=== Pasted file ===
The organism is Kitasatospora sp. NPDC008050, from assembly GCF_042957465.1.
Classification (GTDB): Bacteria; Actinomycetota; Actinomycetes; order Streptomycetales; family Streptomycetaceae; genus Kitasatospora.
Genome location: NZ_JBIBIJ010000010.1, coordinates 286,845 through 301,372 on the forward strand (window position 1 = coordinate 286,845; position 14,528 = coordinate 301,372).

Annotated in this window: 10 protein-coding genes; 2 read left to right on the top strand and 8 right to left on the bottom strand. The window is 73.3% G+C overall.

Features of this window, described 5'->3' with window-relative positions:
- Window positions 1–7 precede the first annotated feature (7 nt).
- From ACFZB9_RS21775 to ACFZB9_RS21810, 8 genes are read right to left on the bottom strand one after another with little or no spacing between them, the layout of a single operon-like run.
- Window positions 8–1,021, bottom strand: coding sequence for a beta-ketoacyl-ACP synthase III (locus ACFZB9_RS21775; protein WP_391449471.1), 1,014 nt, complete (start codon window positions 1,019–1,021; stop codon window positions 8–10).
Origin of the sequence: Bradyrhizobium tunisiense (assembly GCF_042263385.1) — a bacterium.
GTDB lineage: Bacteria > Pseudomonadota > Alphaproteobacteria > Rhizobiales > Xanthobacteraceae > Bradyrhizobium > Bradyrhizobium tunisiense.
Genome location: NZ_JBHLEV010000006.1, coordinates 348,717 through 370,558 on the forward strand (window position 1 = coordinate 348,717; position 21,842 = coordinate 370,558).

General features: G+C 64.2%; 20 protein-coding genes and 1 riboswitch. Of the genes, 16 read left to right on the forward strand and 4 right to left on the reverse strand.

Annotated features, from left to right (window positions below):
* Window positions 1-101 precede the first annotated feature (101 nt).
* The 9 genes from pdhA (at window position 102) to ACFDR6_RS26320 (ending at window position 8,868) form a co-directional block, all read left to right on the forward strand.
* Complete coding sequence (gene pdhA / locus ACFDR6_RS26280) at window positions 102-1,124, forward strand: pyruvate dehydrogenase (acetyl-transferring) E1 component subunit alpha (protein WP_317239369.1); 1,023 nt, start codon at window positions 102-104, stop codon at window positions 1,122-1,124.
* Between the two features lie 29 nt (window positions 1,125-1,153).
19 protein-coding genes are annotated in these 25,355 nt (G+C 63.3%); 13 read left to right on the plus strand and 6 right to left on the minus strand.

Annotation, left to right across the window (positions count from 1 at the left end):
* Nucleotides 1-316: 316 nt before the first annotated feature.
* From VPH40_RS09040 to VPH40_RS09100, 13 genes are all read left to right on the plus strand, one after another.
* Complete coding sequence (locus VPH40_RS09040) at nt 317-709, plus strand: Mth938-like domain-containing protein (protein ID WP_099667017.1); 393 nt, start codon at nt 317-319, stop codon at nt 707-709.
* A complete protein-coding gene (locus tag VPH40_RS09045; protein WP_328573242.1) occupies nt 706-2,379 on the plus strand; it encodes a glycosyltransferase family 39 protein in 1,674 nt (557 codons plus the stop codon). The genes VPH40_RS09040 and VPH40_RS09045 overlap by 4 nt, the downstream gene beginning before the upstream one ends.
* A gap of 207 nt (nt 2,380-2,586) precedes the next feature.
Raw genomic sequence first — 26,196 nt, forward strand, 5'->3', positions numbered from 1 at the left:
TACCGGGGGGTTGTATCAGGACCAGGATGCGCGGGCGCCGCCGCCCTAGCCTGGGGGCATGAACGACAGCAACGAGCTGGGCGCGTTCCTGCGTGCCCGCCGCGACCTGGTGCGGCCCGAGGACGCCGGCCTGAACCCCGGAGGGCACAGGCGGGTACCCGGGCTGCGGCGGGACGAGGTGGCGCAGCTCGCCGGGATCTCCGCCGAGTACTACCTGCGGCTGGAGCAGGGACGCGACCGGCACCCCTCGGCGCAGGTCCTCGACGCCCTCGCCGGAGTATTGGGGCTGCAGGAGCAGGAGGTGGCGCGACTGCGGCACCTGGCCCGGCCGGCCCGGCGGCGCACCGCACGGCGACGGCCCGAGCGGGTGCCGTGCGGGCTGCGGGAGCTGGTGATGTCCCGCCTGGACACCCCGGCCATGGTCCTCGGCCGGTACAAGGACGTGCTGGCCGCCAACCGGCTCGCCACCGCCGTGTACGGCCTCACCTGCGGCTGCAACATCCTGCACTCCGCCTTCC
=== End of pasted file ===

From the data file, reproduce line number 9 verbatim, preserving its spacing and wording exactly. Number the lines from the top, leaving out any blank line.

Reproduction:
Origin of the sequence: Bradyrhizobium tunisiense (assembly GCF_042263385.1) — a bacterium.